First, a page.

Hire the Best Talent…Here’s How Successful Companies Do It

Nearly half of U.S. employers say they have a difficult time hiring employees to fill key positions in their companies (according to the latest Talent Shortage Survey from the Manpower Group).  This leaves little doubt that the competition for top talent is fierce – even in the face of 8.2% unemployment and a sluggish economy.  The result? More and more companies are hiring talent from the middle of the pact.

We all know what happens when our favorite sports team faces an opponent with clearly superior talent and it’s not pretty.  The same thing happens on the field of play in business every single day.

Even in this unstable employment market many people who already have good jobs are looking for new ones. In a recent survey by Salary.com, an alarming 80% of employees are either actively seeking a new job or are willing to entertain offers from other employers.  This begs the crucial question, if you’re an employer looking to hire and retain the best security professionals, how do you go about it?

For many years companies like GE, Google, Starbucks and Proctor & Gamble have been near the top of Fortune magazine’s annual rating of America’s Most Admired Companies. GE and P&G have long held reputations for managing and developing employees.  It got me to thinking, what could such a diverse group of organizations have in common?

My work as a security management search consultant has given me firsthand exposure to working alongside companies such as those listed above, as well as other large and small organizations with outstanding reputations for their ability to attract and retain talented professionals. In considering common traits among these types of firms it is clear from my experience and in talking with people who have worked for such firms, that their communication up and down the line is open, and more frequent, than in other companies. Also, top level management seem to be more accessible, which in turn, makes employees at all levels feel engaged in working towards the company’s outlined goals and objectives.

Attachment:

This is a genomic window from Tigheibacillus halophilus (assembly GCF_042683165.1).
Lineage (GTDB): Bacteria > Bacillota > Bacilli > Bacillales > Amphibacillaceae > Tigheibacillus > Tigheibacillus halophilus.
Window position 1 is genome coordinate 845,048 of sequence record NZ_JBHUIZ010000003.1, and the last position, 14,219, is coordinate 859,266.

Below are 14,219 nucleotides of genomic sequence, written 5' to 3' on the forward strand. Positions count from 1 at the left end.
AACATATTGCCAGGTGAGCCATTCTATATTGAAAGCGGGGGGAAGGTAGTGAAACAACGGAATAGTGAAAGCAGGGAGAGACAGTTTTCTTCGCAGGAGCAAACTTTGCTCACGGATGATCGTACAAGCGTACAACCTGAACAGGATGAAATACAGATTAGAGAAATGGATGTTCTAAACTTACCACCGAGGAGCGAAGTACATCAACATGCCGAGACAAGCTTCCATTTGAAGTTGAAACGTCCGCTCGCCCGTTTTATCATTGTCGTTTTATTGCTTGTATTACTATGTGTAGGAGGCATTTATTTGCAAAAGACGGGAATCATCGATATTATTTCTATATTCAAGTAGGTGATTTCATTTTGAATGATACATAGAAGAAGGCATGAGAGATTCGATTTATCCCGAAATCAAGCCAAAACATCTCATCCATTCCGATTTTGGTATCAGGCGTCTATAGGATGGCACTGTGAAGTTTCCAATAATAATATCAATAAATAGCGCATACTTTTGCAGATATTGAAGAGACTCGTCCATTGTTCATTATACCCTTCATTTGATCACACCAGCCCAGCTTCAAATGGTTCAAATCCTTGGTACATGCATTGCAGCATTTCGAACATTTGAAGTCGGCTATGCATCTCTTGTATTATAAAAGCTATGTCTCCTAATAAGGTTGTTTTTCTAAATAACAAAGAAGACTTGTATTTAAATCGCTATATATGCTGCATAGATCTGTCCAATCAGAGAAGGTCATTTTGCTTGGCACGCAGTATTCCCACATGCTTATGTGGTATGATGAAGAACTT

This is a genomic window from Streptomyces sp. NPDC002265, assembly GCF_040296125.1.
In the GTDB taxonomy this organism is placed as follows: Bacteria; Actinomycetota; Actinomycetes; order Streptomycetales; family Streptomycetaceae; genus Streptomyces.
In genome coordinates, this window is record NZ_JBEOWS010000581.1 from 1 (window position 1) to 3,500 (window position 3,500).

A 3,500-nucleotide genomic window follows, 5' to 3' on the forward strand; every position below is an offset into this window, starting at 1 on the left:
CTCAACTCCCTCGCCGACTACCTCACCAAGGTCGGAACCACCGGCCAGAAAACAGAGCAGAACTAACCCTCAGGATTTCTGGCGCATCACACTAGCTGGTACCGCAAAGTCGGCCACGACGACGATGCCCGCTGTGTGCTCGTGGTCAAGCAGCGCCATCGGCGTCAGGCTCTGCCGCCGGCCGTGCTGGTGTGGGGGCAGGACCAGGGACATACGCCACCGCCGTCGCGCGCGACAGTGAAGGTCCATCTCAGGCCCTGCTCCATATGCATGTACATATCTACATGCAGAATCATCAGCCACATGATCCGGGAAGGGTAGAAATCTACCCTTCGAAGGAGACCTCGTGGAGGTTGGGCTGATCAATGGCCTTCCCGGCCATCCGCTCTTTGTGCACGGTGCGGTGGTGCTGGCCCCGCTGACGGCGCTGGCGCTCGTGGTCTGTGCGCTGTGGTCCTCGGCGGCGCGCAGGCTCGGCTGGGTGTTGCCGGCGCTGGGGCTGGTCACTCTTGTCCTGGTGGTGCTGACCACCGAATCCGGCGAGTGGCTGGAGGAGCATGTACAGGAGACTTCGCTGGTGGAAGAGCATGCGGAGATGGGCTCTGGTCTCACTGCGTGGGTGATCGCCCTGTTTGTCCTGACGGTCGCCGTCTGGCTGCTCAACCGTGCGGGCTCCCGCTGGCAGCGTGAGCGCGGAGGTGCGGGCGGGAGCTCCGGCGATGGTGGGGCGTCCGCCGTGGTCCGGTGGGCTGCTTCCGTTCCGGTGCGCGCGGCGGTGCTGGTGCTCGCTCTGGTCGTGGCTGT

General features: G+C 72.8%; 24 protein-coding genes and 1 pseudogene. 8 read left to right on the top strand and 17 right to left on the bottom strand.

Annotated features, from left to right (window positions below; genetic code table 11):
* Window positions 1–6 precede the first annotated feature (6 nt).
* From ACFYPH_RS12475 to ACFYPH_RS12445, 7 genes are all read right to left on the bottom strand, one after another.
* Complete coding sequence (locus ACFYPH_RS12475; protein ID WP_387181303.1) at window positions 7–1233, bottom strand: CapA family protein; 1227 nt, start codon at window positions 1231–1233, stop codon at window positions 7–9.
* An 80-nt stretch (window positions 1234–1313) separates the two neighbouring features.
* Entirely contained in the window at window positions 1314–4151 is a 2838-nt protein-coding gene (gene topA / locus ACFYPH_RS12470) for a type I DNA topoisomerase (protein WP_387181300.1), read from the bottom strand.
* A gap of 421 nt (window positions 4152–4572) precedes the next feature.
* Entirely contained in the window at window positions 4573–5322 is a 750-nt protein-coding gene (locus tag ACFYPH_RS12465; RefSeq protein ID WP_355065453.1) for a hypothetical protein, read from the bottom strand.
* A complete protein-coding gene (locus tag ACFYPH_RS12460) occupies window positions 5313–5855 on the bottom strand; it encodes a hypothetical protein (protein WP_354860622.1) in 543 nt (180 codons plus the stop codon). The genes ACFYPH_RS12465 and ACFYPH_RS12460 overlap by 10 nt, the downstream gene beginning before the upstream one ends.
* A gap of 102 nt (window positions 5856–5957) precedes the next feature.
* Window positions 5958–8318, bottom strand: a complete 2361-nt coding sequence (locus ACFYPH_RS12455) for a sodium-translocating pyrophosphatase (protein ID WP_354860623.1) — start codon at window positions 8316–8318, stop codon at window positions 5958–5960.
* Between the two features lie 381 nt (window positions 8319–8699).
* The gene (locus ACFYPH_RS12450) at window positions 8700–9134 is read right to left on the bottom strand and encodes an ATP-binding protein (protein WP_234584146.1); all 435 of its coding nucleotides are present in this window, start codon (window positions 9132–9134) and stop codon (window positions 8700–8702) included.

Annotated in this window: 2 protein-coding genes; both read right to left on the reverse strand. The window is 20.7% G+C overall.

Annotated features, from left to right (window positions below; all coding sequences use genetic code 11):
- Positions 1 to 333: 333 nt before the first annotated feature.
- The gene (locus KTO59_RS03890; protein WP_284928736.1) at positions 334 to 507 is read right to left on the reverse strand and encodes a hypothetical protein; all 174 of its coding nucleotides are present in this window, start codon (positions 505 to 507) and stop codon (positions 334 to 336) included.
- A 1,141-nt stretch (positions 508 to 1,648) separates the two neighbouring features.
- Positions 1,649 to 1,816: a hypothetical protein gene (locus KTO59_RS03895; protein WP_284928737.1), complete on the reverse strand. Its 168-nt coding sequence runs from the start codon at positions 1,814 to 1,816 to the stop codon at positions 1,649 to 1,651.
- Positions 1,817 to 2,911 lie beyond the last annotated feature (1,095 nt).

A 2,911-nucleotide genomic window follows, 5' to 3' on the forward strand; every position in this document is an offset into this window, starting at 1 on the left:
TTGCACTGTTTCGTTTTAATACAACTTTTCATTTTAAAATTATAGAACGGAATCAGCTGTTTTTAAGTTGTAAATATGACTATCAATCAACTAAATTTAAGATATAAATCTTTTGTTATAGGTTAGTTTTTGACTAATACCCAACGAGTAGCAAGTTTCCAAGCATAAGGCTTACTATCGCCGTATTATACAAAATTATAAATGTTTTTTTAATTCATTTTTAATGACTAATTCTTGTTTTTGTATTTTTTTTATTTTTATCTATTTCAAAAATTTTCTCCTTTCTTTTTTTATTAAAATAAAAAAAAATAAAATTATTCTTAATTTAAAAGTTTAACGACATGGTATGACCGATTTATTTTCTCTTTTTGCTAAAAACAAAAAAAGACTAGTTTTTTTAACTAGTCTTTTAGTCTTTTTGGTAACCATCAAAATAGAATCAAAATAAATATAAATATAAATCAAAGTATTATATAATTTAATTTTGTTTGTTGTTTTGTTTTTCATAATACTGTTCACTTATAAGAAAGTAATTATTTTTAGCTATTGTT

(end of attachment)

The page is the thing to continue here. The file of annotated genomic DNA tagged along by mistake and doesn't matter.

Second, these employers expect excellence at all levels and demonstrate accountability. People are empowered and given the resources needed to succeed. These firms are also committed to employee onboarding and cross-training — in order to prevent silos from taking root – and professional development opportunities to keep people fresh and feeling challenged.

That ties neatly into the third strength they share: Instead of preparing only so-called high-potential performers for advancement opportunities, they extend numerous chances for every team member to learn and develop — which means that when they need talent to fill holes, they can find it internally before looking at outside options.

During an economic downturn most companies will axe training and development programs with the blink of an eye. Forward thinking employers continue the commitment to developing people at all times. This provides good bench strength and helps to keep turnover rates low. In recessionary or slow growth times companies don’t want to see declining revenues accompanied by the costs associated with high turnover.

In order to successfully establish a culture which hires-from-within its own ranks, you have to begin by hiring the right people in the first place. Here again, the notable firms have an established hiring process from top-to-bottom.

Most often, the characteristics which employers mention to me that they are seeking in order to compliment the particular skills and experience they desire are quite similar.  They are not limited to, but include the willingness to embrace change, problem solving ability, a desire for collaboration, the ability to design and execute a plan, being a natural communicator as well as leadership talent. Hiring managers in these organizations are not looking for candidates with one or two of these characteristics; they will be looking for specific examples from candidates of their experience in all these key areas.

That selection process – and the emphasis on developing these key characteristics – helps make these firms standout against competitors when hiring and developing talent.

What are you willing to do today to help your department or company hire and retain the best and brightest talent?

David Lammert

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